The region continues to combat cocaine, marijuana and amphetamines trafficking but keeps a wary eye on the US opioid epidemic and its repercussions
By Ignacio Torres – If there is one incredibly effective drug for the alleviation of chronic or intense pain, especially in patients in advanced stages of their conditions, it is the opioid. However, the dangerous tendency to misuse it, by consuming higher doses than prescribed, or by using it recreationally, has caused an exponential increase in deaths in the United States and to a lesser extent in Canada. For example, in the United States alone, 64,000 people lost their lives in 2016 due to overdoses, among them the singer Prince, a pop music icon throughout the 80s and 90s.
This indiscriminate use has triggered an epidemic, which is threatening to spread to other parts of the continent, especially to Latin America. Accusing glances are being thrown towards Purdue Pharma in particular, the pharmaceutical company that manufactures the painkiller Oxycontin, which has been called into question and sued by several states of the United States, including New Hampshire, New Jersey and New York, for its responsibility in the unchecked use of opioids in the world’s largest economy.
Purdue began its expansion strategy to Latin America in 2014 (Brazil, Colombia, Mexico, Argentina, Chile and Uruguay), through the company Mundipharma, and since then has commissioned studies to demonstrate the need for its drug in that region of the world. In Mexico, for example, it has been confirmed that 28 million people suffer from chronic pain, based on data from the International Association for the Study of Pain (IASP). However, globally speaking, opioid use in Latin America is 0.3%, according to data from the latest report of the International Narcotics Control Board (INCB).
Latin America’s real concern
The key problems in this region continue to be cocaine and marijuana. In fact, Mexico has been supplying the US market with illegal opium derivatives for decades, but “has no problems with heroin”, says sociologist Dr. Marcelo Bergman in the study Drug, Drug Trafficking and Power in Latin America. And he adds that, according to the National Survey of Addictions (INPRFM, 2011), the annual prevalence for heroin (that is, the percentage of users within the population in one year) is 0.1% among people aged between 12 and 65 years, 18 times less than for marijuana and 10 times less than for cocaine.
While in Latin America the problem with opioids has not reached an alarming level, it does not mean that we do not pay close attention to what is happening in the United States and the possible repercussions. According to the national study on the use of psychoactive substances in Colombia in 2013, 1.07% of the 32,605 people surveyed (aged between 12 and 65 years old) had used opioids (morphine, oxycodone, fentanyl, hydromorphone, tramadol, meperidine or hydrocodone) at some point without a medical prescription.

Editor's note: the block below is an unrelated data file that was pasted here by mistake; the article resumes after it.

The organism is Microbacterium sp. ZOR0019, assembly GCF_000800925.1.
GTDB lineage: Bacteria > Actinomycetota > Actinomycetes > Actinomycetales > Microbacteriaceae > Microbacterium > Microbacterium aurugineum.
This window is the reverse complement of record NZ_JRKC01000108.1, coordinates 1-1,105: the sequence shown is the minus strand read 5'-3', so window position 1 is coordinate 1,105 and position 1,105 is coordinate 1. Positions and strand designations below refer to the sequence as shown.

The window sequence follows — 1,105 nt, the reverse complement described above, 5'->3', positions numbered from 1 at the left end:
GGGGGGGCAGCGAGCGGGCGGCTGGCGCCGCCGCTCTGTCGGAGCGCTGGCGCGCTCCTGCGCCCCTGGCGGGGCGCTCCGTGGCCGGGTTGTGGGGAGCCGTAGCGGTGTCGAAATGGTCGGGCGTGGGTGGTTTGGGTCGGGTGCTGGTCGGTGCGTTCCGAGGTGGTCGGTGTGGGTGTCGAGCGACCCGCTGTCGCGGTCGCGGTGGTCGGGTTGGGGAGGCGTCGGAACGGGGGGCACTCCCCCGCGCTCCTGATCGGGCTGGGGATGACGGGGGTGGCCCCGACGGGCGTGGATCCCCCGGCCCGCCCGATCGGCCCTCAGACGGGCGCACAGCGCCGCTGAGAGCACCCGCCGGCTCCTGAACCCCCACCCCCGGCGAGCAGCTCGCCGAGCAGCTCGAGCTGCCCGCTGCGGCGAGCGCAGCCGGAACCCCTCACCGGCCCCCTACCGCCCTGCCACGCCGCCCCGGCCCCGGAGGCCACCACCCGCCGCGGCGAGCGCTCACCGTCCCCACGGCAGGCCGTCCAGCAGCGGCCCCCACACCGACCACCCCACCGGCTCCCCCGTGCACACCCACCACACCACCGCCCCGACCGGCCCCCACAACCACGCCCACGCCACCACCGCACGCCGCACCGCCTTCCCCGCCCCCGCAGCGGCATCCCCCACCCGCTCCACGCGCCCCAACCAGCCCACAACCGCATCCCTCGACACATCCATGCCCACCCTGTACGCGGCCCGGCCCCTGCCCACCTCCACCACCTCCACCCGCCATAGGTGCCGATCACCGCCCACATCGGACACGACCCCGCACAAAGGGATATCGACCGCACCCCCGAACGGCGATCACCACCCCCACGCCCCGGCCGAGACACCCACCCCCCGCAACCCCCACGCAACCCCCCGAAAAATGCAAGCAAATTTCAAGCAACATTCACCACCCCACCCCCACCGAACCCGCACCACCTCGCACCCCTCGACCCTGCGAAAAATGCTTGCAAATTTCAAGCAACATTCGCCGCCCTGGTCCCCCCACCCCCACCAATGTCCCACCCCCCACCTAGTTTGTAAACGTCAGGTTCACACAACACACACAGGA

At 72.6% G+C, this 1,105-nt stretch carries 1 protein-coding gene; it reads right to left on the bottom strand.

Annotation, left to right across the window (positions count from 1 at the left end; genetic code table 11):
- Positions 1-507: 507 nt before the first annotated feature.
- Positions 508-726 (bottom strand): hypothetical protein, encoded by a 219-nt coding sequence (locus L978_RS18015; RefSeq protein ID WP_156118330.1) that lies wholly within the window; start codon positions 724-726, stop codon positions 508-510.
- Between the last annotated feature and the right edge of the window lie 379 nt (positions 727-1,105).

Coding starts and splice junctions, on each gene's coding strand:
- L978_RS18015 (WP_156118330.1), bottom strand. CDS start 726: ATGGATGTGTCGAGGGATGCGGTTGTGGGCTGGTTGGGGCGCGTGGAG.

To prevent this from becoming a problem, Andrés López Velasco, director of the National Narcotics Fund (FNE), in an interview with the Colombian Society of Anesthesiology and Resuscitation (SCARE), noted, “In our country, opioids with approved medical and scientific uses are strictly controlled. Control is centralized at the FNE, and is exercised through inspection, surveillance and control of the entire chain of commercialization of the substances and medicines in question, and (…) the access to medicines that are state monopolies, including four opioids: morphine, hydromorphone, meperidine and methadone. ”
Opioids spread to Puerto Rico and Canada
The opposite is the case in Puerto Rico, where organizations are concerned that only one in four people have prescriptions for opioids and that 185,000 have problems with addiction. This data comes from the organization Intercambios Puerto Rico, whose president Rafael Torruella has described the deaths from overdosing as a “serious problem for public health”.
And while Canada is not part of Latin America, its proximity to the United States has also become a headache. Fentanyl has taken over the streets of Vancouver, where one person dies every day as a result of overdosing.
At the beginning of January, Statistics Canada published that the mortality rate for opioid use in Quebec is 1.7 deaths per 100,000 inhabitants, compared to the national average of 7.9. The situation is escalating in British Columbia, where deaths per 100,000 inhabitants have reached 20.7.
Faced with this, the Government of Canada has adopted a series of measures such as awareness-raising activities and started finding solutions to problems such as how to access rehabilitation treatments.
Hence, the opioid epidemic is developing into a problem in not only the United States, but also in two thirds of North America, if Canada is included. At the other end of the spectrum is Mexico, which struggles with the high rate of marijuana, cocaine and amphetamine use, a situation also visible in the rest of Latin America. In Chile, cocaine is king. In Argentina marijuana reigns, as in Uruguay, where it has been legalized since 2013.
Restriction on the usage and marketing of opioids in countries in this region also stops indiscriminate use from increasing. With this restriction in place, opioids are not demonized, because when used in appropriate doses and prescribed by a doctor, they have important benefits, especially in patients who require treatments to withstand the severe pain caused by cancer and other diseases.
Main opiate trafficking flows 2011-2015 (Source UNODC)